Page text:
17 July 2023

Residential SDLT - I am a private rental tenant, do I have to pay stamp duty land tax?

Most people are aware of the need to pay stamp duty land tax (SDLT) when buying a house for a high enough purchase price.

With its myriad of rules (additional property surcharge, non-resident surcharge, flat rates for companies), SDLT has become increasingly complicated, however one group who rarely have to consider the Byzantine depths of the Finance Act 2003 are private renters. But is this something they should be thinking about?

What is SDLT?

SDLT is a transfer tax on the acquisition of property interests in England and Northern Ireland. Wales and Scotland have similar but slightly different regimes (Land Transfer Tax and Land and Building Transfer Tax respectively). SDLT is due whenever a relevant land interest is transferred, be that by sale or by grant of a lease, and chargeable consideration above the nil rate threshold is paid for this transfer. SDLT is taxed in a progressive banded system, much like income tax, such that the value of the chargeable consideration that falls into each band is taxed at the relevant rate for that band, for example the first £250,000 of a purchase price (assuming neither the additional property surcharge or non-resident surcharge applies) will always be taxed at 0%, regardless of whether the total purchase price is £300,000 or £2 million.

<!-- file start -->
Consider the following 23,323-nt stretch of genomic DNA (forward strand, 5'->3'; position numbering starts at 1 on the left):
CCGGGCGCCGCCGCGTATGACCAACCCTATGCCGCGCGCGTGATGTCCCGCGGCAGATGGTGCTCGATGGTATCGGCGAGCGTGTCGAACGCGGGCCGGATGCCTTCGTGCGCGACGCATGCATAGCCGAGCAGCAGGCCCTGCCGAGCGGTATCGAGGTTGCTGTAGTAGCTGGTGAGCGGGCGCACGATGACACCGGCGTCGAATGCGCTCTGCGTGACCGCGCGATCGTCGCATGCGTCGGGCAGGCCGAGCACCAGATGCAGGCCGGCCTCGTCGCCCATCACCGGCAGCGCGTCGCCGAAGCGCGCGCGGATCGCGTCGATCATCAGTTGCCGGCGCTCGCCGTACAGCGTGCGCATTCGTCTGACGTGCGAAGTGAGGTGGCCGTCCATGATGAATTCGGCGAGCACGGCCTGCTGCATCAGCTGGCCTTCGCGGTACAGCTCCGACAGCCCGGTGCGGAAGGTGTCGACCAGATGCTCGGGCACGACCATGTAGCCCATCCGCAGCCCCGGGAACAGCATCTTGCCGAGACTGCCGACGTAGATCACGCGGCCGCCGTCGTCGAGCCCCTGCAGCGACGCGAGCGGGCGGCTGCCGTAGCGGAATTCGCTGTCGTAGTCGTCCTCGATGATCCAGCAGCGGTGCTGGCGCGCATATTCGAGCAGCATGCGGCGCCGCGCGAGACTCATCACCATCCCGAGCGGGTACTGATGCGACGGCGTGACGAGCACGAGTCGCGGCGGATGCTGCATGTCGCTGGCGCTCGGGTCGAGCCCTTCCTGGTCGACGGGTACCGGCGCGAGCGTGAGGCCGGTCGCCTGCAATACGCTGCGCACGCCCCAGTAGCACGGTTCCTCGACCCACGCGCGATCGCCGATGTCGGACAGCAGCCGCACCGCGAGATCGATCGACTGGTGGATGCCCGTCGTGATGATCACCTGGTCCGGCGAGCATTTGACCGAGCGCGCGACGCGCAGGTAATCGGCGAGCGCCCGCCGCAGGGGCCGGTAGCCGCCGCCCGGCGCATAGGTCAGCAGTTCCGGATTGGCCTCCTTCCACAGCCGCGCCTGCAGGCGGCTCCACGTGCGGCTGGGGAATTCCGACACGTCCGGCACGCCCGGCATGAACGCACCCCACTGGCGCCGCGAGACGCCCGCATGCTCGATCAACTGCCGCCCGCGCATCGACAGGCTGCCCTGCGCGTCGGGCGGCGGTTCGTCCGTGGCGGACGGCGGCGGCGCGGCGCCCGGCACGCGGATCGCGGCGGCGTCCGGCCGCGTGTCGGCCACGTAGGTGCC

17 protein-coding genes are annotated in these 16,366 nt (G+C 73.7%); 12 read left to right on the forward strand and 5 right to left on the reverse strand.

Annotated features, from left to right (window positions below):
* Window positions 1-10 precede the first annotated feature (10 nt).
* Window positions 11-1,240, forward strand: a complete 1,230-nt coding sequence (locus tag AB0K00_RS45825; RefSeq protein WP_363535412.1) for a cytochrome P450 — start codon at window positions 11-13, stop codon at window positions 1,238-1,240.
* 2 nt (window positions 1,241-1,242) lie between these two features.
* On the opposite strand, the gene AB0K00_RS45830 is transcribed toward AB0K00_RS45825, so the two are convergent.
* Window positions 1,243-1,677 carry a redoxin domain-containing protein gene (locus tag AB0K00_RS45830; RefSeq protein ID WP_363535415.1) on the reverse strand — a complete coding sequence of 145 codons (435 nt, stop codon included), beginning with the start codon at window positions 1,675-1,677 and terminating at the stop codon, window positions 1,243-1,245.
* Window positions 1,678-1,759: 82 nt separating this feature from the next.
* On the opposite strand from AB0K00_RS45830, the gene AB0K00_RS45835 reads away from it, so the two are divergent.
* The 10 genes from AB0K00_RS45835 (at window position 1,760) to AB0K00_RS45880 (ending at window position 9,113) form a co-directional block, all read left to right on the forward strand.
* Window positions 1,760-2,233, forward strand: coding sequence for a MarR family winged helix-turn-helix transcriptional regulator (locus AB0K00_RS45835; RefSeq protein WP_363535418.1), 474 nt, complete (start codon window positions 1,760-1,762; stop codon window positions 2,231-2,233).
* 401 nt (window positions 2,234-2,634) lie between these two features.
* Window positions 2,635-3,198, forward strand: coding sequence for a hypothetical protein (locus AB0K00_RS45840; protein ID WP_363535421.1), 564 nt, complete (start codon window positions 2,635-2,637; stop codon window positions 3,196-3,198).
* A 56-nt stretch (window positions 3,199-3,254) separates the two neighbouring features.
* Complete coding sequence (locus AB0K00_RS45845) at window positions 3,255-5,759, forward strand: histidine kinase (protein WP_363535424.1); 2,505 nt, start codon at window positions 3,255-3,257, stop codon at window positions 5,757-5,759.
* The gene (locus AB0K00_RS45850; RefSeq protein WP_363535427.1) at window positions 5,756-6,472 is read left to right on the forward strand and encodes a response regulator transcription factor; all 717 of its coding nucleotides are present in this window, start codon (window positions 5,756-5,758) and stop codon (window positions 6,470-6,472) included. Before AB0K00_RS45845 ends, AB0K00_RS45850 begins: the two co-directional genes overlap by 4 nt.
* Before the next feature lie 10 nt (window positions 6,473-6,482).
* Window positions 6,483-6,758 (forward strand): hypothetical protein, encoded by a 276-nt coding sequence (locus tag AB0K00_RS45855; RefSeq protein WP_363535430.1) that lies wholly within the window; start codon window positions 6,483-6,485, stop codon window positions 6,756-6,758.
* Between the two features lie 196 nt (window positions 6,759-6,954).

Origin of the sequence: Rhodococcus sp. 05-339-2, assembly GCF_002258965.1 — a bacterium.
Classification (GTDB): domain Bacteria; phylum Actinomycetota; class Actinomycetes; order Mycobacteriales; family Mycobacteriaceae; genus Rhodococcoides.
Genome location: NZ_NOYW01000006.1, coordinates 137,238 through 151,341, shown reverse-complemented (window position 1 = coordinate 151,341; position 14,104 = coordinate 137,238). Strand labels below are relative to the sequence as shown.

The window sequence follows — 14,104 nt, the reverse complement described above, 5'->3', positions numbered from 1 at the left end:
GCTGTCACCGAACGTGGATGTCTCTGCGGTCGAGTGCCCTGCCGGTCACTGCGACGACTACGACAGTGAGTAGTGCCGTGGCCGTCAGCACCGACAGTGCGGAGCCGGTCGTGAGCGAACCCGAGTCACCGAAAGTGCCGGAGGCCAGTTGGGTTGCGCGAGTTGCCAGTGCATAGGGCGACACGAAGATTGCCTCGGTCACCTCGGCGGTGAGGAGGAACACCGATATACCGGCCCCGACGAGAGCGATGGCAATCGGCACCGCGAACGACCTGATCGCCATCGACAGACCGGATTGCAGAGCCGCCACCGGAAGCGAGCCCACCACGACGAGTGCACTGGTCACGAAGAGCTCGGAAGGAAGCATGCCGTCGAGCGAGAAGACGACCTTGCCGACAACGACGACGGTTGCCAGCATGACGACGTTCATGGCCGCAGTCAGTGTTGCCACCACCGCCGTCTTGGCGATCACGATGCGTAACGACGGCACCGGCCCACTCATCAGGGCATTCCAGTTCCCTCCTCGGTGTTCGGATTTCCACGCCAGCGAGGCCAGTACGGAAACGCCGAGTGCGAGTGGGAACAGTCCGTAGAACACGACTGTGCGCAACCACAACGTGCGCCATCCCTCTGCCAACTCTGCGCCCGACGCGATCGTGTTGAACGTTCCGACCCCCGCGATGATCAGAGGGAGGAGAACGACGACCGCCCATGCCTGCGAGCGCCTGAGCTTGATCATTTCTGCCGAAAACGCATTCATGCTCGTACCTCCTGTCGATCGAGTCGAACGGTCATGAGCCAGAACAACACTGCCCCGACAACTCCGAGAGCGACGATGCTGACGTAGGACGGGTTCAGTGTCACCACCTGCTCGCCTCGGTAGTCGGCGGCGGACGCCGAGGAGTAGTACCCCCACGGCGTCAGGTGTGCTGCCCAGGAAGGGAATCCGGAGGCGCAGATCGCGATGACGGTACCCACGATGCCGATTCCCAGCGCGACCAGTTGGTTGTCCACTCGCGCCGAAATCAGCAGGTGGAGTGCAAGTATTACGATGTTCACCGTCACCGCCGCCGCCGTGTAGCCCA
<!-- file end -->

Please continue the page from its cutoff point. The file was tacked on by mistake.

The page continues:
There is no difference for SDLT purposes between a “tenant” and a “leaseholder”. SDLT applies to any freehold or leasehold transfer (it does not apply to licences) subject to certain transactions that are exempt from the tax (primarily for being low in value). SDLT as a tax looks at the substance of a transaction, not the way it is described. One cannot define oneself out of an SDLT charge, for example by labelling a lease as a licence.

Chargeable consideration is the price paid for the transfer. For a purchase this is simply the price you pay. For rent it is the net present value (NPV) of all the rent across the term of the lease. This uses a discount value (3.5%) so future rent is not valued as highly as rent due immediately. For leases longer than five years it is only rent in the first five years that is used for the SDLT calculation, with the highest year’s rent in that five-year period being taken as the rent for every year above five; thus rental increases after the first five years are ignored. As such, the NPV will be less than just simply adding up all the rent over the term of the lease.

Does this apply to private rental tenants?

The short answer is “it can do”. The slightly longer answer is “it’s very unlikely that the average tenant will need to pay SDLT or file an SDLT return”.